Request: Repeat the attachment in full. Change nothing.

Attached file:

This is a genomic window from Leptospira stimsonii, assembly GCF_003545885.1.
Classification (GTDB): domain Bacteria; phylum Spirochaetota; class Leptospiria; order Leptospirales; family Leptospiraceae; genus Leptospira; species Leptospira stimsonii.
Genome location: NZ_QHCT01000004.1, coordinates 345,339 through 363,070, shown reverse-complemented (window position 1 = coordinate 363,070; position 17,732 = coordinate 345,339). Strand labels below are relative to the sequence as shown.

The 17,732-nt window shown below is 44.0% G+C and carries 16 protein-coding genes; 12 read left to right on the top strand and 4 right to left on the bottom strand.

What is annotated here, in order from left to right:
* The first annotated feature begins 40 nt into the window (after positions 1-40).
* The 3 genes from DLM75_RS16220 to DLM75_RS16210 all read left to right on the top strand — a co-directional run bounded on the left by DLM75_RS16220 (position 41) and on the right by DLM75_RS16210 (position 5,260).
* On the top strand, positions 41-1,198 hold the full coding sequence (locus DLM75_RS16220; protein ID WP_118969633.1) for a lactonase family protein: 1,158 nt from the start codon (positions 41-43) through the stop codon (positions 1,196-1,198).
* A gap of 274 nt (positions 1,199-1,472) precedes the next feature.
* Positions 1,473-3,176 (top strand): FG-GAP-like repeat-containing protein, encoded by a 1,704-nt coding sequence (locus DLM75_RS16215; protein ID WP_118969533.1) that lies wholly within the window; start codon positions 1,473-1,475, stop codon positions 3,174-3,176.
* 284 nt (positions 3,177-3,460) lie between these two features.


This is a genomic window from Leptospira stimsonii, assembly GCF_003545885.1.
Classification (GTDB): domain Bacteria; phylum Spirochaetota; class Leptospiria; order Leptospirales; family Leptospiraceae; genus Leptospira; species Leptospira stimsonii.
Genome location: NZ_QHCT01000004.1, coordinates 345,339 through 363,070, shown reverse-complemented (window position 1 = coordinate 363,070; position 17,732 = coordinate 345,339). Strand labels below are relative to the sequence as shown.

The 17,732-nt window shown below is 44.0% G+C and carries 16 protein-coding genes; 12 read left to right on the top strand and 4 right to left on the bottom strand.

What is annotated here, in order from left to right:
* The first annotated feature begins 40 nt into the window (after positions 1-40).
* The 3 genes from DLM75_RS16220 to DLM75_RS16210 all read left to right on the top strand — a co-directional run bounded on the left by DLM75_RS16220 (position 41) and on the right by DLM75_RS16210 (position 5,260).
* On the top strand, positions 41-1,198 hold the full coding sequence (locus DLM75_RS16220; protein ID WP_118969633.1) for a lactonase family protein: 1,158 nt from the start codon (positions 41-43) through the stop codon (positions 1,196-1,198).
* A gap of 274 nt (positions 1,199-1,472) precedes the next feature.
* Positions 1,473-3,176 (top strand): FG-GAP-like repeat-containing protein, encoded by a 1,704-nt coding sequence (locus DLM75_RS16215; protein ID WP_118969533.1) that lies wholly within the window; start codon positions 1,473-1,475, stop codon positions 3,174-3,176.
* 284 nt (positions 3,177-3,460) lie between these two features.